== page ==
Visualizing railway vegetation detection

Published on: September 1, 2020

It has been some time since we finished the vegetation detection algorithm for Infrabel. The algorithm has proven its reliability so far, in that it detects both the presence and the height of the vegetation in an accurate way.

However, using the results of the algorithm to actually improve vegetation management turns out not to be a trivial task: vegetation management is surprisingly complex, as managing vegetation doesn’t simply mean cutting all growth that goes above the limit. One needs to take into account several more elements, such as environmental policies and laws, limited budgets, contracts with third parties, railway safety and accessibility, and the fact that Infrabel doesn’t always own the land on which the vegetation grows.

Visualising railway vegetation on a map

A first thing we put in place was a good and simple visualization of the algorithm. So far, throughout the first phase of the project, we had mainly been working with animated 3D visualisation, which is perfect for validating the result of the algorithm, but is not suitable for surveying large amounts of railway banks.

So we decided to visualize the vegetation growth on a (2D) map:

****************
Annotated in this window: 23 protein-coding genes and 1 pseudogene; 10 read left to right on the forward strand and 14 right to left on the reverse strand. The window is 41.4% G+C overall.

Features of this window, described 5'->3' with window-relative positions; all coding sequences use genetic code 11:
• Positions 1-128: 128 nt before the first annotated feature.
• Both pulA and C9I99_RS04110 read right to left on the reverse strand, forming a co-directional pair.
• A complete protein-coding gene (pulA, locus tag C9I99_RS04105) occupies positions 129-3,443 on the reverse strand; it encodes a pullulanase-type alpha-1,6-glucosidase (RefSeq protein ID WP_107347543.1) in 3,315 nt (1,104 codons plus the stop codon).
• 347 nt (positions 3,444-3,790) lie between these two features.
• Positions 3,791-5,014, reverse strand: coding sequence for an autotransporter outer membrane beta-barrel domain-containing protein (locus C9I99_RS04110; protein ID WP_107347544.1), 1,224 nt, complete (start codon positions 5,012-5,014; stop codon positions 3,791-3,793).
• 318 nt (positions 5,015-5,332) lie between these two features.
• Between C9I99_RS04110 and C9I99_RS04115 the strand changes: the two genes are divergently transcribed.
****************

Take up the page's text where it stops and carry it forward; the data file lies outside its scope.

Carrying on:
This came with some challenges:

  • The amount of pointcloud data we had to rasterize was huge, and processing by using simple tools would not work because of memory and performance constraints. The resulting raster also needed to be stored in an efficient way to allow for quick access.
  • We needed a tight control over the color scale over our map: standard scaling algorithms blend the value of pixels when zooming out, making red dots (= alarms) turn orange or even green at another zoom level.

To overcome these challenges, we decided to create a rasterizer pipeline suitable for running on the Infrabel HDP cluster by using Apache Spark and GeoTrellis. While we know Apache Spark, using Geotrellis was new for us. Luckily, we got great help from the GeotTrellis community in getting our problems sorted out.

We built a small GeoTrellis-based XYZ tileserver and enabled dynamic recoloring of layers and data selection (e.g., to compare the evolution of vegetation between two seasons).

Clustering & generating alerts

Our visualization already made it possible to find the worst spots in the blink of an eye, but they were still raster images. As such they were not suitable for querying, putting in a workflow system or creating statistics. We needed results that can easily be consumed by a BI system to create drill down reports, KPIs and even print-outs.

We built another Apache Spark based pipeline that grouped the offending vegetation in clusters of a couple of meters length.

Putting it all together in Power BI

In order to enable fast drilling into the data, we used Power BI to create a report that shows both the raster data and the alert clusters in a unified way.

The built-in Power BI map component does not support the features we needed for this project, so we ended up creating a Power BI custom visual using the ESRI javascript API. This enabled performant operation, completely integrated with Power BI’s filtering capabilities: changing the filter criteria in Power BI updates the map in real time.

Author

Frank Dekervel

Frank is one of the founders of Kapernikov. Together with his partner, Rein Lemmens, Frank started a web services agency in 2004. But with the addition of a third partner, Jan-Fred ...